Imei has a grab-bag of observations related to Paris, France and French culture. Remember: we’re American!
- What is that funny sound French people make that sounds like “Phhht?” The sound is made by squiring air quickly through pursed lips. When do you use it? Example: “I went to the ATM to withdraw money, but when I entered in the amount I wanted, then [sound of “phht”]. Implied: where’s da money?
- If you don’t want the waiter to take your plate while you sneak off to les Toilettes (femme for women, homme for men), place your knife and fork with the ends in a tee-pee formation. If you’re finished, place your utensils in a parallel position. If you’re eating in a restaurant, generally the bill won’t come until you ask for it, even if you eat like a snail [as opposed to eating escargots].
- Yes, you can drink the water from the tap.
- In the U.S., it is considered healthy for a man to drink one to two glasses of red wine a day (one glass for women). In France, it is considered sensible (i.e. reasonable) to drink three to five glasses of wine a day (two to three for women). Fancy that.
- The average number of spelling errors on a French policeman’s parking infraction form is 25 or more. Why? Because transcription is a bear in French, with so many different spellings of similar sounding words. [Don’t get Chris started about “your” and “you’re”, folks, or you might be hearing the word “dumbass” shortly thereafter.]
- Think starting a new business in the U.S. is difficult? It’s a cake walk compared to Paris, with exceptional laws that protect employees over employers, high taxes, and paperwork that will leaving your head spinning. [I salut anyone who starts a new biz in Paris. More power to you.]
- More words are left in the masculine gender, yet are applied to the feminine. I am allowed to call myself a Professeur du Yoga, instead using the typical feminine ending. I get to be a Mister! [did you know: there is an exclusive committee that approves or rejects the addition of words, pronunciation, and their usage in the French language. Do you think they will add the word, “Doh!” anytime soon?]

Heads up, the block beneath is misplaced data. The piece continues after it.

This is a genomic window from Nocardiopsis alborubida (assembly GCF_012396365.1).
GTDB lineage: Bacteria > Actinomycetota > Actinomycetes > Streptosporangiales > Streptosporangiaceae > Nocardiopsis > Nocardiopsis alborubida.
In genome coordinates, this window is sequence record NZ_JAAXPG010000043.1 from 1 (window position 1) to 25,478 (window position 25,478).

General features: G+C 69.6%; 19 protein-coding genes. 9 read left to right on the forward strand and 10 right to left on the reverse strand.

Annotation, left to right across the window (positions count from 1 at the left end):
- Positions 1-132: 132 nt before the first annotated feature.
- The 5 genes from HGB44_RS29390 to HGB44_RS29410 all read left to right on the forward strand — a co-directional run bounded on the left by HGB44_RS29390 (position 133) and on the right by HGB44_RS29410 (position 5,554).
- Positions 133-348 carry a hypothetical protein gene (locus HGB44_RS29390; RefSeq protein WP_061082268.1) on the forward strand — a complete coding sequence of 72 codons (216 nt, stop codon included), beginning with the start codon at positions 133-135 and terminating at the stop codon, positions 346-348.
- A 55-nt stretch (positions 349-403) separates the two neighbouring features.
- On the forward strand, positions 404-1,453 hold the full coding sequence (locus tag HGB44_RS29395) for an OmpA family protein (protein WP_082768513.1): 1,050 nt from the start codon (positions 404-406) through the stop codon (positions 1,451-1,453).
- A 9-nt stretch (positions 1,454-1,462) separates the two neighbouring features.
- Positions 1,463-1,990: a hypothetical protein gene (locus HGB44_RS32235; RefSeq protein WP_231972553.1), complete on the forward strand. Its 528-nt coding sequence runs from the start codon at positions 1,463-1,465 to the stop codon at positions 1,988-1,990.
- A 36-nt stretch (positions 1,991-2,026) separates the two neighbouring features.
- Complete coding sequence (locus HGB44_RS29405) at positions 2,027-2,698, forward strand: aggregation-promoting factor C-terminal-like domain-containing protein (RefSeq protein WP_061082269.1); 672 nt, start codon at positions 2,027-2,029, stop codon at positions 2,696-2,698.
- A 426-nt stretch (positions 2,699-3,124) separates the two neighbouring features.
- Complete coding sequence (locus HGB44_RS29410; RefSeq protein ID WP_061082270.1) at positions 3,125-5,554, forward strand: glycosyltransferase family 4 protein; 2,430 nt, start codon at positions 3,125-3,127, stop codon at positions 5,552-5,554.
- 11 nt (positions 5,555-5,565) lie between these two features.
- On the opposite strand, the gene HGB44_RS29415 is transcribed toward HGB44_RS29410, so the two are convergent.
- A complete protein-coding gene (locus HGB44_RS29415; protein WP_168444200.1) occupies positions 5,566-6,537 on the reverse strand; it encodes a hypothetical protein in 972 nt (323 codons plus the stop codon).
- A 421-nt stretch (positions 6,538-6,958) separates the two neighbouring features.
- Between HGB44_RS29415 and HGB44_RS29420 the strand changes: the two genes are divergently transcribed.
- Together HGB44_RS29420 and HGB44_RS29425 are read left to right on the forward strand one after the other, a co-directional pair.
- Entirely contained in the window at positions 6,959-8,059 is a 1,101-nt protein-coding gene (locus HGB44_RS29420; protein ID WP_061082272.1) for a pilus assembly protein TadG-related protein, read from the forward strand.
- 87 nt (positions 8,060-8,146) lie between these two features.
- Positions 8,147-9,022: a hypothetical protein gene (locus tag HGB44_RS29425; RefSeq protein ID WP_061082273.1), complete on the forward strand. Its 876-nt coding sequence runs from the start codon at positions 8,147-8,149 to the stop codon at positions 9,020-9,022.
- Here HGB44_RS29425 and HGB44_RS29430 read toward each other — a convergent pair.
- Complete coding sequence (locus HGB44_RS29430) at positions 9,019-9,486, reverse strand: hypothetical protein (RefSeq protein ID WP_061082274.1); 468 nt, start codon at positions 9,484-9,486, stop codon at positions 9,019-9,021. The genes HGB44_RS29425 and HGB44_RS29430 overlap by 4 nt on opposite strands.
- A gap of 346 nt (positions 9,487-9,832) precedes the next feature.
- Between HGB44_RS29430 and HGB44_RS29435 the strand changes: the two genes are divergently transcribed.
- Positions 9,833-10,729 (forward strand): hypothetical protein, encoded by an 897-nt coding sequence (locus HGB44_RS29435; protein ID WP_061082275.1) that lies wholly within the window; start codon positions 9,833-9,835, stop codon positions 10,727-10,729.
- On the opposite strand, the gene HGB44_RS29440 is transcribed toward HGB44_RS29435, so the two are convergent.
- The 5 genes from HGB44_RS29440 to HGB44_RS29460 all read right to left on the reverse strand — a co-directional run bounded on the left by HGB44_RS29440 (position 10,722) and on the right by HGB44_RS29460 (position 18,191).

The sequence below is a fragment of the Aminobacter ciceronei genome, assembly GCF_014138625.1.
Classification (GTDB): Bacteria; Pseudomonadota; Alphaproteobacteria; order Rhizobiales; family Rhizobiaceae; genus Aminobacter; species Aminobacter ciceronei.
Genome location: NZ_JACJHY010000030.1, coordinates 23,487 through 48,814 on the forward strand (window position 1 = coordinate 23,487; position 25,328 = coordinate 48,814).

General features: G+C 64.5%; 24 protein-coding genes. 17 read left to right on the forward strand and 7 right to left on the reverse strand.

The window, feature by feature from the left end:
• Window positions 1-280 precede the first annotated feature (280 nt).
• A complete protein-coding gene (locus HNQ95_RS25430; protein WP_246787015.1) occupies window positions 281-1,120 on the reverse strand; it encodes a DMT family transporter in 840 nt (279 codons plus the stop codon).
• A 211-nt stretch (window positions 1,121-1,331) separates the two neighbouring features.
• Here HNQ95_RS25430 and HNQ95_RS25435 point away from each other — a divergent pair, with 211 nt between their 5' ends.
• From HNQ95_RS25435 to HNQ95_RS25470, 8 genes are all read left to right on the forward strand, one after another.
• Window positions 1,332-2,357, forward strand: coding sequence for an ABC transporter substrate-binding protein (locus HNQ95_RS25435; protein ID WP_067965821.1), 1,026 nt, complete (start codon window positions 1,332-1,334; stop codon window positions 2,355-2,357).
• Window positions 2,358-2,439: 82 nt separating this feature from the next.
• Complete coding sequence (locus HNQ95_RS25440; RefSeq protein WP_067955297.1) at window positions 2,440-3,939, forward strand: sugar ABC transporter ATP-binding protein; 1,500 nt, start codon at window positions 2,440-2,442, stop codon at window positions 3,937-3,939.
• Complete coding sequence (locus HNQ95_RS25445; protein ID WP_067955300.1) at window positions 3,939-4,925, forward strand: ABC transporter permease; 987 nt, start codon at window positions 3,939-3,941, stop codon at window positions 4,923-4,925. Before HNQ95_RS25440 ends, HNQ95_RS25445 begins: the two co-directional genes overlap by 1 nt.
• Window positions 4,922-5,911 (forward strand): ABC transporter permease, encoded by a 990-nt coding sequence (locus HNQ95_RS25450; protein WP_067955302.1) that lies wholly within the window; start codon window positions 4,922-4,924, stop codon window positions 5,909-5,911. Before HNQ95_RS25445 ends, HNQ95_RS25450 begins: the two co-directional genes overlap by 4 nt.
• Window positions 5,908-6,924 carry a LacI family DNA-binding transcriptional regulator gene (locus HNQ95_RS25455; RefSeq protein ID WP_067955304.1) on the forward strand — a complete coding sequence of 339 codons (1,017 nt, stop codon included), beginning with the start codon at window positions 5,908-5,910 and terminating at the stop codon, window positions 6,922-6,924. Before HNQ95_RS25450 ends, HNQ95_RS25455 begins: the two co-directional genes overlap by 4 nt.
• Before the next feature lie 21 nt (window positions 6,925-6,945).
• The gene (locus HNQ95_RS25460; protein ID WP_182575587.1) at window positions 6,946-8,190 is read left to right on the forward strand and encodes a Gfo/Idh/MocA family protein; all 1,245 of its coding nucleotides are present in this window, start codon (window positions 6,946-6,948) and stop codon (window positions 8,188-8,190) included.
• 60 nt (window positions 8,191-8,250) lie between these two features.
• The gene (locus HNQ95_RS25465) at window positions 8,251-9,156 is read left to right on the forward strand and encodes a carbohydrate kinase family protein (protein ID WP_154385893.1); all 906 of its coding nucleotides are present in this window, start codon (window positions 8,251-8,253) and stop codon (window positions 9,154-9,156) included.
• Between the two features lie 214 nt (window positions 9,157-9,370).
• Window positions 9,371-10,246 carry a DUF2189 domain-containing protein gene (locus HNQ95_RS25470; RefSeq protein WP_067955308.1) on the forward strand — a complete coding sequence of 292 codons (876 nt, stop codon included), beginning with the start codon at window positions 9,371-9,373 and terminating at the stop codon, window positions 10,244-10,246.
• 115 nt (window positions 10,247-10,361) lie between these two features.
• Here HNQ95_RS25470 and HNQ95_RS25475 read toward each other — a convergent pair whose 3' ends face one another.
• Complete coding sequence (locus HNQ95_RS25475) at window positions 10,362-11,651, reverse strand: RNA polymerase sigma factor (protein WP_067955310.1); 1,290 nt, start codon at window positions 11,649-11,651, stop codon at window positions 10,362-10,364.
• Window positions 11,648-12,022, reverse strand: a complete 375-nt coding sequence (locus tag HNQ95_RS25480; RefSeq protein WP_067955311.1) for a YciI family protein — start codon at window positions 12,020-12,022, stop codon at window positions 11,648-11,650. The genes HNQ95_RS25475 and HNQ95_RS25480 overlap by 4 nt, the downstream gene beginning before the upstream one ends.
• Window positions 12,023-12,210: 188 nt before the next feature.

- Ever wonder about where such items as “French fries”, “French Toast”, “French Manicure”, and “French Kiss” come from? You can do a Google search on these, and there is plenty of speculation. But if you live as an ex-pat in Paris, you notice that the French culture is somewhat arbitrarily mapped to… well, just about anything. [and I’ve been reminded that the correct term is “Freedom fries”.]
- For business people, traveling with your iPhone means expensive charges for data unless you plan ahead. Options: buy a service plan to cover the time you are there, or better yet, get hooked up with someone with SIM cards from England and unlocked iPhones from Italy. [besides, you can make some international friends and practice your accent.]
- Thanks to a tip from an ex-pat we ran into on the Metro, there is another photo op location worth mentioning: the rooftop of the Printemps and the 11th floor of La Samaritaine (Louvre-Rivoli).
As expected, Paris is full of trivia, tribulations, and surprises, and reassurances. A trip to Paris is full of adventure and delight for the American tourist, and we highly recommend that you come for a visit soon.
Do you have any perspectives to share on French culture?